That is why this passage commanding us to rejoice, is followed immediately by the command not to be anxious about anything. Joy is not about getting rid of PROBLEMS, but of getting rid of the FEAR of those problems. Paul is not writing from a happy position. Paul is writing to the Philippians from prison--his last prison stay. He will die soon. And things are not going to be getting any better for the church in Philippi either. The atrocious persecutions of Christians under the reign of the Emperor Nero are about to begin. Christians torn apart by wild animals in the arena. Christians covered in tar and set ablaze to light the Emperor's garden. There is about to be a time of great grief and loss and pain and torture. Paul is not telling them to be happy. This is not Pollyanna talking. Paul is telling them to rejoice.

Paul is telling them not to fear--not because it's going to be an easy road. Not because God is going to miraculously intervene and save them all from hardship. In Philippi, Christians with strong faith are going to be put to death. But they are not to be anxious...why? Because God is at work for the salvation of the world. God can use their pain, even their death to save others. Their eternal spirit cannot be harmed, and God will fill their suffering with meaning and purpose.

Many people believe that if your faith is strong enough, bad stuff won't happen to you. Worse, people go to those who are suffering and add to their misery by telling them if they had more faith things would have worked out. I spoke to a woman once whose baby had died from a heart problem. Someone claiming to be a Christian actually came and told her that she had killed her baby, because if she had prayed with more faith, her baby would have been healed.  That is spiritual abuse.

For Paul to say “rejoice” is to acknowledge that Christians will have problems--bad problems. No matter how much faith they've got. It is a part of the meaning of the very word "rejoice." Some people will get diseases and die no matter how many prayers are said for healing. Promising young Christians will be gunned down by random violence, no matter how pure their lives have been. And in the midst of it all, we are told--not to be happy, but to rejoice. We are happy BECAUSE OF, we are joyful IN SPITE OF. Well, fine, but how do we get there?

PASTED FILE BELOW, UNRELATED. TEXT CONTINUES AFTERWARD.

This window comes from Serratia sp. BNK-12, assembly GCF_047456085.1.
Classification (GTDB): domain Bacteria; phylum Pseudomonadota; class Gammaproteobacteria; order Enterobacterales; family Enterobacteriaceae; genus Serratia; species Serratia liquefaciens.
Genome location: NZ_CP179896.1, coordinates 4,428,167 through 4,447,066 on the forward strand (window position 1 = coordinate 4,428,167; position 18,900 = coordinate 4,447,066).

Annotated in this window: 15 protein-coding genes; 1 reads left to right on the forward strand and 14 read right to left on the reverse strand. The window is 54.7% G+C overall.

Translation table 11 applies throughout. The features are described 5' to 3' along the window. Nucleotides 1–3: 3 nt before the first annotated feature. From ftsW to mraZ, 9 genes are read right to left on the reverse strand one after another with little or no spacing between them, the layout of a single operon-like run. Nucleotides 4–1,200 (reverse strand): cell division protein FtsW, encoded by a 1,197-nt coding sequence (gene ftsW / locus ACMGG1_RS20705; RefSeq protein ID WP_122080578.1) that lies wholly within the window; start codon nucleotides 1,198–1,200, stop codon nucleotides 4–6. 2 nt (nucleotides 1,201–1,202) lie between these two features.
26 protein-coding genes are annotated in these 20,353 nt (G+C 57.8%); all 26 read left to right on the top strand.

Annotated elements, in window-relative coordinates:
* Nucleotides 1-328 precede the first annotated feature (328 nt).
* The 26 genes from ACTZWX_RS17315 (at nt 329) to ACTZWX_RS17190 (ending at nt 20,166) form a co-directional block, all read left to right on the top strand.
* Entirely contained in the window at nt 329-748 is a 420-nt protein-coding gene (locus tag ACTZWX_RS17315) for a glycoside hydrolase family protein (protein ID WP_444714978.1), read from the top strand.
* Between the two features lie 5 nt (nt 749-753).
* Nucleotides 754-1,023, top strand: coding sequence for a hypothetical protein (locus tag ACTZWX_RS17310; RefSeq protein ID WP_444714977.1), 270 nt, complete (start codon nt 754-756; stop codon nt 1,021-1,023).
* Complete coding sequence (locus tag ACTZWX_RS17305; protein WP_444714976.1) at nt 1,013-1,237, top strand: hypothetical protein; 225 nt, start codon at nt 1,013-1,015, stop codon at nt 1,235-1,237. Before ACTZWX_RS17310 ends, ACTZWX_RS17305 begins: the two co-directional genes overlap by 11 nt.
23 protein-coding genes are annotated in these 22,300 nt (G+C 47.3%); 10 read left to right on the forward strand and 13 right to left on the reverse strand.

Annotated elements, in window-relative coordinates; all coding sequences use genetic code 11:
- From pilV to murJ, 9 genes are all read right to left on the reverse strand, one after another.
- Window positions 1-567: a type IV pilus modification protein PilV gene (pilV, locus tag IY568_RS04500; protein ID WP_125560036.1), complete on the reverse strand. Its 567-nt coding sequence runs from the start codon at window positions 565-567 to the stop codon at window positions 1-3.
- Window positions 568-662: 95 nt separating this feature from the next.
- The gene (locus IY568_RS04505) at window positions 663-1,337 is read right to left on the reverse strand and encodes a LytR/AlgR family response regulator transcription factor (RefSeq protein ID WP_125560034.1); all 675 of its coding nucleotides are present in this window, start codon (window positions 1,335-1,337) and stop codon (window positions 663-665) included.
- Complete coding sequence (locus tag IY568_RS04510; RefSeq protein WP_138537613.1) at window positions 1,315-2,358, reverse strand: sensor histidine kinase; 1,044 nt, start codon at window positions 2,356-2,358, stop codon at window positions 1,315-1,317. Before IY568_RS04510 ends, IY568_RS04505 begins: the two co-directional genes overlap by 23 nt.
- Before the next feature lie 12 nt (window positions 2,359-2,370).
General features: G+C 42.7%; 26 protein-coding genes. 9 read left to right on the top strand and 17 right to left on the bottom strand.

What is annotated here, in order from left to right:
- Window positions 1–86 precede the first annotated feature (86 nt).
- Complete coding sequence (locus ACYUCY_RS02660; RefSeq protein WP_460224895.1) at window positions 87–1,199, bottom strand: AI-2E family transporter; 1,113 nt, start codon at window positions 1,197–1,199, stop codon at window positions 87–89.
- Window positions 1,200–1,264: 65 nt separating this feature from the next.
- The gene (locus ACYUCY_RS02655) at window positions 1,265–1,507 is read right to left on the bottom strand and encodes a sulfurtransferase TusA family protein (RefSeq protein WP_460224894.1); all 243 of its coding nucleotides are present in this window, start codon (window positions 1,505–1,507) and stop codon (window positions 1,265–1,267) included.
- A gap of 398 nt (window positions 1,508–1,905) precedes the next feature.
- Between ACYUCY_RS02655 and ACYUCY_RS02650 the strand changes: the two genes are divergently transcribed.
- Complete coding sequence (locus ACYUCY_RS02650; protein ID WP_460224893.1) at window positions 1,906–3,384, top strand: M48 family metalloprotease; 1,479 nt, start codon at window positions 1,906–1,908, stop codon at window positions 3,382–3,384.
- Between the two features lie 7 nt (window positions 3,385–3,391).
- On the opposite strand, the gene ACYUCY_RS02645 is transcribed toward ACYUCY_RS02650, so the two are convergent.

Paul calls joy one of the fruits of the Spirit because we can't have joy until we have begun to develop a spiritual life. We can have happiness without spiritual long as the conditions in our lives are favorable. But we can't have joy. Joy comes as a result of a complete trust in the love of God and a deep desire for the will of God to be done in the world, no matter what the cost might be to ourselves.

When it finally becomes more important to be an instrument of God's peace than it is to be comfortable and have what we want for ourselves, we are on the threshold of joy. It is the attitude that is willing to suffer death--even death on a cross--if God deems it necessary. Jesus was not happy on the Cross, but I believe he had joy--joy because he knew he was doing the work of God and that God would use that work to save the world.

When our spirits are hid with God, even our death cannot defeat us and every minute of our suffering can be used for God's good. It is what Obi Wan Kenobi knew when he allowed Darth Vader to strike him down saying, "You can't win, Darth. If you strike me down, I shall become more powerful than you can possibly imagine." It's what Paul meant when he said, "To live is Christ, to die is gain." It's what Job meant when he said, "Though he slay me, yet will I trust him." It's what a friend’s sister meant when she got a diagnosis of breast cancer and said, "It's a win-win situation. If I live...I get to keep on living. And if I die, I get to be with God."